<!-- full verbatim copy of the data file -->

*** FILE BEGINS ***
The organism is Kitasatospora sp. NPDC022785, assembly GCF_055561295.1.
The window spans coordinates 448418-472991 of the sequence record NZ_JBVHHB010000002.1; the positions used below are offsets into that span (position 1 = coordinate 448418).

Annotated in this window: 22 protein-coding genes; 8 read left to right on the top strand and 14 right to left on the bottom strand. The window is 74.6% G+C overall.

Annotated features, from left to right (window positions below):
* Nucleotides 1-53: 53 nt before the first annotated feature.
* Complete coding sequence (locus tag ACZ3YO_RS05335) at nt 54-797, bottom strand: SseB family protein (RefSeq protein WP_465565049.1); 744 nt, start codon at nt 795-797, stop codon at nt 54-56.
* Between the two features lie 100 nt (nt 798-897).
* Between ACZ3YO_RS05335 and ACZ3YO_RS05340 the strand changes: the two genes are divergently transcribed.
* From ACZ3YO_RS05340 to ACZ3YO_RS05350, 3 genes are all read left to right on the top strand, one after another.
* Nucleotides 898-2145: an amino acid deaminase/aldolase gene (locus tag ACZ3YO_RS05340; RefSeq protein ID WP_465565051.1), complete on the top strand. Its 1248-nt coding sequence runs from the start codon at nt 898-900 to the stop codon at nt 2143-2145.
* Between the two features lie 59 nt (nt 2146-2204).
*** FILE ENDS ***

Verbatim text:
The organism is Kitasatospora sp. NPDC022785, assembly GCF_055561295.1.
The window spans coordinates 448418-472991 of the sequence record NZ_JBVHHB010000002.1; the positions used below are offsets into that span (position 1 = coordinate 448418).

Annotated in this window: 22 protein-coding genes; 8 read left to right on the top strand and 14 right to left on the bottom strand. The window is 74.6% G+C overall.

Annotated features, from left to right (window positions below):
* Nucleotides 1-53: 53 nt before the first annotated feature.
* Complete coding sequence (locus tag ACZ3YO_RS05335) at nt 54-797, bottom strand: SseB family protein (RefSeq protein WP_465565049.1); 744 nt, start codon at nt 795-797, stop codon at nt 54-56.
* Between the two features lie 100 nt (nt 798-897).
* Between ACZ3YO_RS05335 and ACZ3YO_RS05340 the strand changes: the two genes are divergently transcribed.
* From ACZ3YO_RS05340 to ACZ3YO_RS05350, 3 genes are all read left to right on the top strand, one after another.
* Nucleotides 898-2145: an amino acid deaminase/aldolase gene (locus tag ACZ3YO_RS05340; RefSeq protein ID WP_465565051.1), complete on the top strand. Its 1248-nt coding sequence runs from the start codon at nt 898-900 to the stop codon at nt 2143-2145.
* Between the two features lie 59 nt (nt 2146-2204).